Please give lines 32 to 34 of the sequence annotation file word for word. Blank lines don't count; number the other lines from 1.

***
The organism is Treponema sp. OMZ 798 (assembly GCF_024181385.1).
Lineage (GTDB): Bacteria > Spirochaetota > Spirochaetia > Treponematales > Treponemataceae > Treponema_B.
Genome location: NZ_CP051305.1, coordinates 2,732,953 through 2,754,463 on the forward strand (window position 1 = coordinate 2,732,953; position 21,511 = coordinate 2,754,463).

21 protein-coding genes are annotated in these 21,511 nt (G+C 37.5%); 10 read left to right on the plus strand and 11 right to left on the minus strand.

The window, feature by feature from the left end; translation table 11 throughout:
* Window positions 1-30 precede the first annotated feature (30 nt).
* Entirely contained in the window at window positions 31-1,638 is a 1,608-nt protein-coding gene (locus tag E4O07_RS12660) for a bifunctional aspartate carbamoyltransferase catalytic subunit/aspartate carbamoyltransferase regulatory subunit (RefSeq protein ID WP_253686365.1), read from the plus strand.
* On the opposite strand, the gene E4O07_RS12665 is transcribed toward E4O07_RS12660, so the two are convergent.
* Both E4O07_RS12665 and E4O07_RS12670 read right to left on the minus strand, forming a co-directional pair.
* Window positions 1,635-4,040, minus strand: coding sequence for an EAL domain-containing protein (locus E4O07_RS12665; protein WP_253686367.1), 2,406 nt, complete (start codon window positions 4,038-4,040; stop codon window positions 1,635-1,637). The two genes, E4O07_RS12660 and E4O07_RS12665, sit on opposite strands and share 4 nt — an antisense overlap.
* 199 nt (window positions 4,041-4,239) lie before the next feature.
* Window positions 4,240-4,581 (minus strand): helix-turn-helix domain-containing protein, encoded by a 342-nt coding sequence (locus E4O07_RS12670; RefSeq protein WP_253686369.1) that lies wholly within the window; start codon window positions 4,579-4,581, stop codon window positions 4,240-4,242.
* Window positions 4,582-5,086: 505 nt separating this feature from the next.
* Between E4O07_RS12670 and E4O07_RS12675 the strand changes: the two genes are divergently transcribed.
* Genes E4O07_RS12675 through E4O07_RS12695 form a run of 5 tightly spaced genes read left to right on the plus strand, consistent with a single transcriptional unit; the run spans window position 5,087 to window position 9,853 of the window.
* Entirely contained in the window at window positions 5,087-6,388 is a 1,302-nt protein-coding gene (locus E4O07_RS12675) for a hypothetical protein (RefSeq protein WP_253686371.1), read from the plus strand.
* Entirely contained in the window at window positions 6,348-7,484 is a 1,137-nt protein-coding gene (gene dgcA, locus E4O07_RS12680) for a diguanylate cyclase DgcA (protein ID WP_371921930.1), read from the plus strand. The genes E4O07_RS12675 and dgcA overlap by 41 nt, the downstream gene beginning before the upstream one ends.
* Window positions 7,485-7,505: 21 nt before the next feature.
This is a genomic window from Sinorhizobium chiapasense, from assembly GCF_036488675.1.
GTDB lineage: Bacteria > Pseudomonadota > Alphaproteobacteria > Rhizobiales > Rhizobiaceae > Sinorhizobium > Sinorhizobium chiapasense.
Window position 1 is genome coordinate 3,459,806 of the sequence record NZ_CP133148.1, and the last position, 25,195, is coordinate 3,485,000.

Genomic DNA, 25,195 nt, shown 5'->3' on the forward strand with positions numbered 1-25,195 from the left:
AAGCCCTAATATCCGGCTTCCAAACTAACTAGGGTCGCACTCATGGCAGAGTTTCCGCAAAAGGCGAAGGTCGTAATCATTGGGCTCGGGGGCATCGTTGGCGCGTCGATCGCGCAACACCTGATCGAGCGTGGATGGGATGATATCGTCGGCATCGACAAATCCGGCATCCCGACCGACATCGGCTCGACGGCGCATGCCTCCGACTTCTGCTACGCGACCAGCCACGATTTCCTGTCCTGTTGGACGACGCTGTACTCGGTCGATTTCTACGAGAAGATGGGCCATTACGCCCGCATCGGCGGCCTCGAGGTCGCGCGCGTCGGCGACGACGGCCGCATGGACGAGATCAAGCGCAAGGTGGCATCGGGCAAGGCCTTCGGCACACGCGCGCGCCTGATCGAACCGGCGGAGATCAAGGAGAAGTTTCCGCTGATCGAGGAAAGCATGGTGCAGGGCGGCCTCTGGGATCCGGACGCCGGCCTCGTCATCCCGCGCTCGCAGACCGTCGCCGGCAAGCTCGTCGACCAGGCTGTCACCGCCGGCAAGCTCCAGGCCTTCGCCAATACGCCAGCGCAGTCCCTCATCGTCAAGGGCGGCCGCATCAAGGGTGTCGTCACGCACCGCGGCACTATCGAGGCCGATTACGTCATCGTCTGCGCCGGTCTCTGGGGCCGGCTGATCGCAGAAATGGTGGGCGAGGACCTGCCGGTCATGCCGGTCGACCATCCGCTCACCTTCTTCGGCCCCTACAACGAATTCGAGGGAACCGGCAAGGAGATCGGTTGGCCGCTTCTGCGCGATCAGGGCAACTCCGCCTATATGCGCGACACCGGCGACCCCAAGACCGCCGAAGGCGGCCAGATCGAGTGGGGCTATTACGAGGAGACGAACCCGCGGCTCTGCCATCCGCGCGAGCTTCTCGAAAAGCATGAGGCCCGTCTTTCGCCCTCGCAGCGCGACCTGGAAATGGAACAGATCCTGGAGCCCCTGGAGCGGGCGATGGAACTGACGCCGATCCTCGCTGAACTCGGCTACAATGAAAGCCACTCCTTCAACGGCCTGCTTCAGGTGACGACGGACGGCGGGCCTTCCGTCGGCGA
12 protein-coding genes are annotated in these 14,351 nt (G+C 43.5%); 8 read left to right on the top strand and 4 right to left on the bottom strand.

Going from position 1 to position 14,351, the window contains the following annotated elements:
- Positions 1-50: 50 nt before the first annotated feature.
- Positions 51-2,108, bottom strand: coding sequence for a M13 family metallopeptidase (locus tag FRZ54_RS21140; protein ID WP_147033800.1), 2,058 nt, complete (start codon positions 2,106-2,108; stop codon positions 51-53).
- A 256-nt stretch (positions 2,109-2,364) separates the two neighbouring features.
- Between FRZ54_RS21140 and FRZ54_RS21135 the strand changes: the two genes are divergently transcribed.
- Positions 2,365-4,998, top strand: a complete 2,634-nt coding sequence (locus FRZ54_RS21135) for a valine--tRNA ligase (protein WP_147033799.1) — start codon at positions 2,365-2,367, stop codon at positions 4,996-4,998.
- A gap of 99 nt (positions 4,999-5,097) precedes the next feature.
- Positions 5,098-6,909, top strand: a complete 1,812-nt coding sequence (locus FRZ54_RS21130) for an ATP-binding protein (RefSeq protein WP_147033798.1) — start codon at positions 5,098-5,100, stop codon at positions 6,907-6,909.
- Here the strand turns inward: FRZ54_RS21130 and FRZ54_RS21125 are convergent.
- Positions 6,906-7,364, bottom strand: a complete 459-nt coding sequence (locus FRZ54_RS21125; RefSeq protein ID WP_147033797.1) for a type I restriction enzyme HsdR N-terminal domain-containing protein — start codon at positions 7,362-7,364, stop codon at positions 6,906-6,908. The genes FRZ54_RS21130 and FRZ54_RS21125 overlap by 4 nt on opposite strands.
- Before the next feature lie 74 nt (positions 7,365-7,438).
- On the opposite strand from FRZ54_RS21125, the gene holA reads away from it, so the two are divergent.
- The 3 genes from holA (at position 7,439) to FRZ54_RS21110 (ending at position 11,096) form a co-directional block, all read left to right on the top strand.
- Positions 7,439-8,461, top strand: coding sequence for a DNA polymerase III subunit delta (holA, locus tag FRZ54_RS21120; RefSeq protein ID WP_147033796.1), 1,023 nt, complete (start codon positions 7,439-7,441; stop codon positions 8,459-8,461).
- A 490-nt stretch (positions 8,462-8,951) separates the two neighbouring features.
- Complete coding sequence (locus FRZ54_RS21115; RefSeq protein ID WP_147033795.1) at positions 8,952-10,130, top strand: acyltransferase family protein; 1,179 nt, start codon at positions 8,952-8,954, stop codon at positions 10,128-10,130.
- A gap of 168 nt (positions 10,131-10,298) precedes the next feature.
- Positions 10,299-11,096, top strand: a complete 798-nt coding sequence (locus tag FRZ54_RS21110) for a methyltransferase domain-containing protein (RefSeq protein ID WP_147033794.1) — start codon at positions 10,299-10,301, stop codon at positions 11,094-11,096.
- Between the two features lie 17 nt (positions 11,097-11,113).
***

- Positions 5,098-6,909, top strand: a complete 1,812-nt coding sequence (locus FRZ54_RS21130) for an ATP-binding protein (RefSeq protein WP_147033798.1) — start codon at positions 5,098-5,100, stop codon at positions 6,907-6,909.
- Here the strand turns inward: FRZ54_RS21130 and FRZ54_RS21125 are convergent.
- Positions 6,906-7,364, bottom strand: a complete 459-nt coding sequence (locus FRZ54_RS21125; RefSeq protein ID WP_147033797.1) for a type I restriction enzyme HsdR N-terminal domain-containing protein — start codon at positions 7,362-7,364, stop codon at positions 6,906-6,908. The genes FRZ54_RS21130 and FRZ54_RS21125 overlap by 4 nt on opposite strands.